Last week, Egypt’s Foreign Ministry intervened to win release from Libya of 55 Egyptians also suspected of trying to spread Christianity. Thirty-five of them were deported for illegally entering the country, while 20 were cleared to stay in Libya.
The protesters are also angry over reports that around 100 Coptic Egyptians are being held by an Libyan militia.

(AP, via Arab News)

http://arabnews.com/middle-east/egyptians-protest-death-christian-libya

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Pour l’Evêque auxiliaire d’Alexandrie des coptes catholiques, les hommes politiques américains ne comprennent pas la situation égyptienne actuelle

Egypt-actus's insight:

(Agence Fides) – L'invitation à trouver un accord pour permettre le bon déroulement des élections adressée par le Secrétaire d’Etat américain, John Kerry, lors de sa visite dans le pays « ne peut être qualifiée d’ingérence mais révèle le déficit de compréhension de la réalité égyptienne de la part des responsables politiques américains ». C’est ce qu’indique à l’Agence Fides l’Evêque auxiliaire d’Alexandrie des coptes catholiques, S.Exc. Mgr Botros Fahim Awad Hanna.
Lors de son voyage en Egypte, le Secrétaire d’Etat américain a rencontré le Président Morsi et d’autres représentants politiques égyptiens mais différents responsables de l’opposition ont refusé de s’entretenir avec lui, critiquant les Etats-Unis pour leur soutien au gouvernement islamique conduit par les Frères musulmans. Les récents appels des responsables de la politique étrangère américaine à ne pas boycotter les élections parlementaires en Egypte – élections que le Président Morsi a fixé pour le 22 avril – « sont en un certain sens escomptés – pour l’Evêque – et répondent à la mentalité américaine selon laquelle participer aux élections est un élément distinctif du système démocratique. Mais une telle attitude ne tient pas compte de la réalité concrète de l’Egypte actuelle, où les consultations électorales et référendaires semblent désormais ne faire que confirmer des décisions et des structures de pouvoir déjà préétablies hors de toute règle démocratique. C’est pourquoi, certains en arrivent à dire : retirons-nous et laissons-les jouer seuls. Au moins, le monde se rendra compte qu’il n’existe pas de vraie démocratie en Egypte ». Selon Mgr Hanna, « des interventions de Kerry, il ressort également que les Etats-Unis raisonnent selon des schémas occidentaux abstraits et qu’ils ne comprennent pas profondément ce qui se passe en Egypte, où la situation politique et sociale se complique au-delà de toute attente ». (GV) (Agence Fides 04/03/2013)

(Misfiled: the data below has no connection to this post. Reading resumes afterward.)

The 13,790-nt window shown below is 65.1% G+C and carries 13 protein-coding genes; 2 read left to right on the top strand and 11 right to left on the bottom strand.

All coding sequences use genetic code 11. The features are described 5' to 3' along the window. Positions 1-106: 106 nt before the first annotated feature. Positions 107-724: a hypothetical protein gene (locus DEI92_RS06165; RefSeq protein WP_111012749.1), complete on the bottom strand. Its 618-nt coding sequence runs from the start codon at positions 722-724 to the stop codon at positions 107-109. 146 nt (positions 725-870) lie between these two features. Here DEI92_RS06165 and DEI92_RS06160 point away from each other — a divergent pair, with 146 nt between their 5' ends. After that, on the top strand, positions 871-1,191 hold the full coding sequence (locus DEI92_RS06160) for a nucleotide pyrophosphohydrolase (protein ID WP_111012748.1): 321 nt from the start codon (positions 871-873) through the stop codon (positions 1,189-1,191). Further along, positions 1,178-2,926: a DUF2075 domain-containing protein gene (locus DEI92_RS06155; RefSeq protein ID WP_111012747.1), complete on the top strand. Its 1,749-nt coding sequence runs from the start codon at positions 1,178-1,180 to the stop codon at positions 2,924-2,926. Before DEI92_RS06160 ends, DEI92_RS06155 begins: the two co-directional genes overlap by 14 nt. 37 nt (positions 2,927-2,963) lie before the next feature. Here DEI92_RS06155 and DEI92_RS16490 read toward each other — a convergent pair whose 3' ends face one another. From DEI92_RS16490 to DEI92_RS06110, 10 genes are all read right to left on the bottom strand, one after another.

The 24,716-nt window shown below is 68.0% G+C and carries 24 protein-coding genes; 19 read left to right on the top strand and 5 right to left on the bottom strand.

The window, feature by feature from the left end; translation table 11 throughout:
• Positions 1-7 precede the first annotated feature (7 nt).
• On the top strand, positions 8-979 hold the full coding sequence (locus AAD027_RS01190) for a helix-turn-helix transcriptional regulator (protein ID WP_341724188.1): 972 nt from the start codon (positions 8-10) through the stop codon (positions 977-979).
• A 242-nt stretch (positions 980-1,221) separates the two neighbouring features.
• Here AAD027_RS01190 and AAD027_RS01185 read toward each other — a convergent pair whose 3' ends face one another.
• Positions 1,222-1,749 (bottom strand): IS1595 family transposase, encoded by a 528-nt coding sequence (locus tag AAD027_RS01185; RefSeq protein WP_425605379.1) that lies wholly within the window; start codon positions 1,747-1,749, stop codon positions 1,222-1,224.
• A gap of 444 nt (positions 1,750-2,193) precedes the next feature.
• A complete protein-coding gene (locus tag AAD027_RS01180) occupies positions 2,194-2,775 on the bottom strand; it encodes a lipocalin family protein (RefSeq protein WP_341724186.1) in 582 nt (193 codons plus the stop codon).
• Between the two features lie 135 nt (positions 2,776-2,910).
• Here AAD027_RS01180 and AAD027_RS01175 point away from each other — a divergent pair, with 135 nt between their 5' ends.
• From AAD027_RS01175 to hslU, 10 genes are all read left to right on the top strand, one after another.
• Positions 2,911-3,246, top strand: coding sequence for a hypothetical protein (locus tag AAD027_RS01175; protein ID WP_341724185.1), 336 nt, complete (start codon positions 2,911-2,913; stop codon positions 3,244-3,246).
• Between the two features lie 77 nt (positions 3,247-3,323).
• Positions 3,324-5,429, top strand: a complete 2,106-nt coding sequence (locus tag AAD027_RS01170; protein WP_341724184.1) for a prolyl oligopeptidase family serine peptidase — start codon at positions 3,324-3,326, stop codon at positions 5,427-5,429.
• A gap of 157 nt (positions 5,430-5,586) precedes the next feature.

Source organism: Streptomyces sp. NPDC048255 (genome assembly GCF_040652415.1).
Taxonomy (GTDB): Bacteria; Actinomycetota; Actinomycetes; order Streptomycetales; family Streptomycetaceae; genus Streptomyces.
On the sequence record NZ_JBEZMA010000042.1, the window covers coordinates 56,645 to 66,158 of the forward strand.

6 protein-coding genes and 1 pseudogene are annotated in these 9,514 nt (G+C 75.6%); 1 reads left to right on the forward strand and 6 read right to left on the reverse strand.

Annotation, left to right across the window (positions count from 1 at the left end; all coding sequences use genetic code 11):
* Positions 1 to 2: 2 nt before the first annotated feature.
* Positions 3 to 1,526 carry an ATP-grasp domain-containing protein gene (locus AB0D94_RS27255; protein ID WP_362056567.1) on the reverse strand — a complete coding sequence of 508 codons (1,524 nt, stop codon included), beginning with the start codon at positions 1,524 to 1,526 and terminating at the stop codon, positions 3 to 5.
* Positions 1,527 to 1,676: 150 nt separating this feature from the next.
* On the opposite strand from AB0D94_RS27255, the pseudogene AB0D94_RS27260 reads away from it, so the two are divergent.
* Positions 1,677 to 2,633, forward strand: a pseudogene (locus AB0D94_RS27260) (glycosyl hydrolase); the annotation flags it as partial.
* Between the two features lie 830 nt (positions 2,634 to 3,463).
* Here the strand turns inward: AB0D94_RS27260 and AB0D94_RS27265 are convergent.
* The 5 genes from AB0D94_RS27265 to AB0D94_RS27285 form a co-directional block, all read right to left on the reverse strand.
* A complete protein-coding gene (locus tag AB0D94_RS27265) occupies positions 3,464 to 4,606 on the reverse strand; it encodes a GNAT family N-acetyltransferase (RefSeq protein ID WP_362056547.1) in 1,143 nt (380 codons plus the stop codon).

http://www.fides.org/fr/news/34991?idnews=34991&lan=fra#.UTSgf3xvwiY

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Egyptian Christians trying to convert Muslims in Libya arrested

Egyptian Christians trying to convert Muslims in Libya arrested | Égypt-actus | Scoop.it

Around 50 Egyptian Christians suspected of trying to convert Muslims have been arrested in the eastern city of Benghazi on illegal immigration charges, a Libyan security official said on Friday.

“Forty-eight Egyptian traders who worked in the Benghazi municipal market have been arrested based on reports of suspect activities,” the source told AFP on condition of anonymity.

He said they were found in possession of a quantity of Bibles, texts encouraging conversion to Christianity, and images of Christ and the late Pope Shenuda of Egypt's Coptic Christians, none of which were for "personal use."

But the main charge was illegal entry into Libya, he said. (Al Arabiya)


More : http://english.alarabiya.net/articles/2013/03/01/269013.html